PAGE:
Saturday, July 23, 2011

NGUYEN CAO KY

Nguyen Cao Ky is dead.  According to the Los Angeles Times, the former South Vietnamese premier died at a hospital in Kuala Lumpur, Malaysia, where he was being treated for a respiratory problem.  He was 80 years old.

I met the former general once, though it was not in Vietnam, in spite of my "foreign correspondent style" leisure suit shown in this photo.


That's his wife du jour in the center.  He was married three times.  Anyway, it was in northern California where a refugee camp had been set up for hundreds of Vietnamese fleeing the communist victory in the war and takeover of the entire country.


Over the years, I've had numerous people view this picture and say "I didn't know you were in Vietnam."  I had to then explain the photo.

Nguyen Cao Ky was running a liquor store in Southern California shortly after these photos were taken.  He spent the rest of his life living in California and Vietnam.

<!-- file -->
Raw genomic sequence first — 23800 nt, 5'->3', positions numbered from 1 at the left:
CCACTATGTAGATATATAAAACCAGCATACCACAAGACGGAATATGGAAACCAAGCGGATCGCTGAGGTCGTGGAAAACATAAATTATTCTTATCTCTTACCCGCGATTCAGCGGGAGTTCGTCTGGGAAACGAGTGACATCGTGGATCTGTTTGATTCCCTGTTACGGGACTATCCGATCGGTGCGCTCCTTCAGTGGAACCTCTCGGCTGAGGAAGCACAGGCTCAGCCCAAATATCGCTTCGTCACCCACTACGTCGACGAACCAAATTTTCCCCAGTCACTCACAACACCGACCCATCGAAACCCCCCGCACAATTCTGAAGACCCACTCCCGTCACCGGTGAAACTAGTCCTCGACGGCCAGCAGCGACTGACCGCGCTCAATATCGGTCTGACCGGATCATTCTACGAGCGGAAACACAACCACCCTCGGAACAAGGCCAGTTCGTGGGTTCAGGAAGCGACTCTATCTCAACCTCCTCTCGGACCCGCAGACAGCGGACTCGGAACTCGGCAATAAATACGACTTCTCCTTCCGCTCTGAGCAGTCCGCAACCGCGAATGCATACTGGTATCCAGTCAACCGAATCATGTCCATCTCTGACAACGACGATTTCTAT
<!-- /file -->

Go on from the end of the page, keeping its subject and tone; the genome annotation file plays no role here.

6 comments:

  1. great piece of history. great to see the vintage shots of you at work. you were a damned good reporter, but I forgot how much you looked the role too. I hope your Oddball Observation readers gain a little insight into your journalistic past by seeing you in action.

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  2. Fantastic post. I did two tours in Vietnam, but didn't meet anyone of note. Except for the guys I served with, I guess that's something.

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  3. Nice insight! I presume you must have flashbacks all the time while reading the news...

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  4. What an interesting side note to you. It is these little tidbits that gives us a bit of insight.

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  5. Was hanging around Wikipedia and four hours later ended up on this page (you know how that happens).

    Anyway, I remember when Ky was a really big shot. Never took note of where he ended up after South Vietnam vanished off the face of the earth.

    Come to find out today, Oct. 12, 2013, that he operated a liquor store in Norwalk, California?! I guess Washington abandoned him as it did with many of those heads of govt. or dictators who fell out of the then-current administration's favor.

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